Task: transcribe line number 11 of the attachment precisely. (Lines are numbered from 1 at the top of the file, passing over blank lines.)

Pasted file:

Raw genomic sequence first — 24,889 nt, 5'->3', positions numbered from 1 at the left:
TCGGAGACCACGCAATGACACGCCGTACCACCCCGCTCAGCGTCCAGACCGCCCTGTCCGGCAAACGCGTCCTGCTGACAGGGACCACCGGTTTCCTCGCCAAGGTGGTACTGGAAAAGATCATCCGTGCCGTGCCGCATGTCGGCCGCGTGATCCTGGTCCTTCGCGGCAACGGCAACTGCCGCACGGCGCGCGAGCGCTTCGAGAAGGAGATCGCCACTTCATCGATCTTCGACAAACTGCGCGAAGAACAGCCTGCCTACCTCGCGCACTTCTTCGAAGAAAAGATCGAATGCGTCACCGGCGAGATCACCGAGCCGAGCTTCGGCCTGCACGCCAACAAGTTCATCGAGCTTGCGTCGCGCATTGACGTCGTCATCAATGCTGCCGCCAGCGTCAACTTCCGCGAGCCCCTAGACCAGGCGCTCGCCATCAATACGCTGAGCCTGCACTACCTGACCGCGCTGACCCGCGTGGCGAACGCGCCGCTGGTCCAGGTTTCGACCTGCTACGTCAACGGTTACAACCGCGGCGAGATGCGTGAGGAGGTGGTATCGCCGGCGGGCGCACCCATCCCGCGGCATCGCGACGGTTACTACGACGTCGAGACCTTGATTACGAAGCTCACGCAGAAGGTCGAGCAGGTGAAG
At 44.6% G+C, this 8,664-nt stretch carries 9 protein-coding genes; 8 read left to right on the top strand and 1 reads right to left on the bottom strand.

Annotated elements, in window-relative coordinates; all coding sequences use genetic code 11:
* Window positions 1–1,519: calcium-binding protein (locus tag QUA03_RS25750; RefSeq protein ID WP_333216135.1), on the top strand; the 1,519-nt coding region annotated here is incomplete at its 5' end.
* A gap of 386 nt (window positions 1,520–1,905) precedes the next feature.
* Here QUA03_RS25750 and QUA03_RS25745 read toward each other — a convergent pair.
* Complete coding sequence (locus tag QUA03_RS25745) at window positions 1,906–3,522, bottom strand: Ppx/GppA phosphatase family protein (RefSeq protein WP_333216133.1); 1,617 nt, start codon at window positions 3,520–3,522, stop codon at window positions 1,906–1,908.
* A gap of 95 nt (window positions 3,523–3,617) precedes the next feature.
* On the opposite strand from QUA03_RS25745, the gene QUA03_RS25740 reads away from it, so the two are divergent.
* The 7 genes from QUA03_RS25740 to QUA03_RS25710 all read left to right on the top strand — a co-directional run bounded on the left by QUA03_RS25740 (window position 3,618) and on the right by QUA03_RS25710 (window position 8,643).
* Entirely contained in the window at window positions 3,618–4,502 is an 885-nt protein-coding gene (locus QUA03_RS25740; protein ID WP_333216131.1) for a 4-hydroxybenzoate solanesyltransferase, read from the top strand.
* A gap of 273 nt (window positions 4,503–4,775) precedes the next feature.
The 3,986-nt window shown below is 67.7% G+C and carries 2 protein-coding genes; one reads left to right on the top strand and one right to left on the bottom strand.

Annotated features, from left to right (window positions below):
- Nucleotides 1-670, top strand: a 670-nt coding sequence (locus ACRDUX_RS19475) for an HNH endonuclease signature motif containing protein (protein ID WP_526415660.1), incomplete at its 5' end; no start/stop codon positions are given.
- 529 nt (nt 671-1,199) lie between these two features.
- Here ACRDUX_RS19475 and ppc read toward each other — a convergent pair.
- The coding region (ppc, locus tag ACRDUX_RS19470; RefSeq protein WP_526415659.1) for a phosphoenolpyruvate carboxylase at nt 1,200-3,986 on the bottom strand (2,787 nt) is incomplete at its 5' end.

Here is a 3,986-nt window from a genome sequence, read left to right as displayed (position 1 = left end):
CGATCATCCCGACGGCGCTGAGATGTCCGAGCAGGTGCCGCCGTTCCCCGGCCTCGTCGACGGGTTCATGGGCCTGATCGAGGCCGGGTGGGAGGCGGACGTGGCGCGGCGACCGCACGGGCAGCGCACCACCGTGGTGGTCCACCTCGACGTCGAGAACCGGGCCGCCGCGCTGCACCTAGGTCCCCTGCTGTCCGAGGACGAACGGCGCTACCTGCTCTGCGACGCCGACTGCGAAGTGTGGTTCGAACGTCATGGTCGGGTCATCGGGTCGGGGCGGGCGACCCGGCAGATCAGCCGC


* The 7 genes from QUA03_RS25740 to QUA03_RS25710 all read left to right on the top strand — a co-directional run bounded on the left by QUA03_RS25740 (window position 3,618) and on the right by QUA03_RS25710 (window position 8,643).